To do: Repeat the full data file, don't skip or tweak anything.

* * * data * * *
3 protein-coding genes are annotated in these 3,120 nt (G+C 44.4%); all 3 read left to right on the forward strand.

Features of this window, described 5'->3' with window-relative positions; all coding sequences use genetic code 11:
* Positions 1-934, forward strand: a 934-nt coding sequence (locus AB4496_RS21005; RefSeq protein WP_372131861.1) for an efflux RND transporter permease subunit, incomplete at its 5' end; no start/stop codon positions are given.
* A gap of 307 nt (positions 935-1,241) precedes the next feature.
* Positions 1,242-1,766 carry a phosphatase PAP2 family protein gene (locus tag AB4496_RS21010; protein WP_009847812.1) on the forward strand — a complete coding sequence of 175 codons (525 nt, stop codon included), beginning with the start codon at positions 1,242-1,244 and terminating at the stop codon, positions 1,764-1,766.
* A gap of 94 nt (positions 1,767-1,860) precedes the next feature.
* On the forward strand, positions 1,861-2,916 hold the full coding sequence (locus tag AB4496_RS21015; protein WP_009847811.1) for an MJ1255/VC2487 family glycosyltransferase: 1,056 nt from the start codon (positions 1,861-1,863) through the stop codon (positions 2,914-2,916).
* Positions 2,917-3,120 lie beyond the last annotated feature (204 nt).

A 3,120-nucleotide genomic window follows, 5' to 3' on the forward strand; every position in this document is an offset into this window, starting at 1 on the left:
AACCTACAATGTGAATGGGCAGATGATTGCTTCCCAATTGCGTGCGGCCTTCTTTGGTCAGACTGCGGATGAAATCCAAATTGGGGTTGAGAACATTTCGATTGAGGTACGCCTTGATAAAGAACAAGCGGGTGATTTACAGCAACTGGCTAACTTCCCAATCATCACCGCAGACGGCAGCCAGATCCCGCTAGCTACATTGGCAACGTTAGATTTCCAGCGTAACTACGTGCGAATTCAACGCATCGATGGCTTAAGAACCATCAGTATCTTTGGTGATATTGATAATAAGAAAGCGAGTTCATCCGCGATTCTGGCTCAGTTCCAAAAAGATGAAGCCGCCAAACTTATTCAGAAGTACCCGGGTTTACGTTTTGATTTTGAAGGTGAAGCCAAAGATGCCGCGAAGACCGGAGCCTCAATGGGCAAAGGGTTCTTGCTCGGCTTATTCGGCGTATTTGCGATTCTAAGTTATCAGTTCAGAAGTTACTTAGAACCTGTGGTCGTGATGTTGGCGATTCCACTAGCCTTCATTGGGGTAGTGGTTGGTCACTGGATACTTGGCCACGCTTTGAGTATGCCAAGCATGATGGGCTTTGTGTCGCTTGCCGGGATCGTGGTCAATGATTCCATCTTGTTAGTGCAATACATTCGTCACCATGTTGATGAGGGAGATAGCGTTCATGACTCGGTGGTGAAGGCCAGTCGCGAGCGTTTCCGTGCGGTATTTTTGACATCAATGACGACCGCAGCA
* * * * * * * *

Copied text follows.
3 protein-coding genes are annotated in these 3,120 nt (G+C 44.4%); all 3 read left to right on the forward strand.

Features of this window, described 5'->3' with window-relative positions; all coding sequences use genetic code 11:
* Positions 1-934, forward strand: a 934-nt coding sequence (locus AB4496_RS21005; RefSeq protein WP_372131861.1) for an efflux RND transporter permease subunit, incomplete at its 5' end; no start/stop codon positions are given.
* A gap of 307 nt (positions 935-1,241) precedes the next feature.
* Positions 1,242-1,766 carry a phosphatase PAP2 family protein gene (locus tag AB4496_RS21010; protein WP_009847812.1) on the forward strand — a complete coding sequence of 175 codons (525 nt, stop codon included), beginning with the start codon at positions 1,242-1,244 and terminating at the stop codon, positions 1,764-1,766.
* A gap of 94 nt (positions 1,767-1,860) precedes the next feature.
* On the forward strand, positions 1,861-2,916 hold the full coding sequence (locus tag AB4496_RS21015; protein WP_009847811.1) for an MJ1255/VC2487 family glycosyltransferase: 1,056 nt from the start codon (positions 1,861-1,863) through the stop codon (positions 2,914-2,916).
* Positions 2,917-3,120 lie beyond the last annotated feature (204 nt).

A 3,120-nucleotide genomic window follows, 5' to 3' on the forward strand; every position in this document is an offset into this window, starting at 1 on the left:
AACCTACAATGTGAATGGGCAGATGATTGCTTCCCAATTGCGTGCGGCCTTCTTTGGTCAGACTGCGGATGAAATCCAAATTGGGGTTGAGAACATTTCGATTGAGGTACGCCTTGATAAAGAACAAGCGGGTGATTTACAGCAACTGGCTAACTTCCCAATCATCACCGCAGACGGCAGCCAGATCCCGCTAGCTACATTGGCAACGTTAGATTTCCAGCGTAACTACGTGCGAATTCAACGCATCGATGGCTTAAGAACCATCAGTATCTTTGGTGATATTGATAATAAGAAAGCGAGTTCATCCGCGATTCTGGCTCAGTTCCAAAAAGATGAAGCCGCCAAACTTATTCAGAAGTACCCGGGTTTACGTTTTGATTTTGAAGGTGAAGCCAAAGATGCCGCGAAGACCGGAGCCTCAATGGGCAAAGGGTTCTTGCTCGGCTTATTCGGCGTATTTGCGATTCTAAGTTATCAGTTCAGAAGTTACTTAGAACCTGTGGTCGTGATGTTGGCGATTCCACTAGCCTTCATTGGGGTAGTGGTTGGTCACTGGATACTTGGCCACGCTTTGAGTATGCCAAGCATGATGGGCTTTGTGTCGCTTGCCGGGATCGTGGTCAATGATTCCATCTTGTTAGTGCAATACATTCGTCACCATGTTGATGAGGGAGATAGCGTTCATGACTCGGTGGTGAAGGCCAGTCGCGAGCGTTTCCGTGCGGTATTTTTGACATCAATGACGACCGCAGCA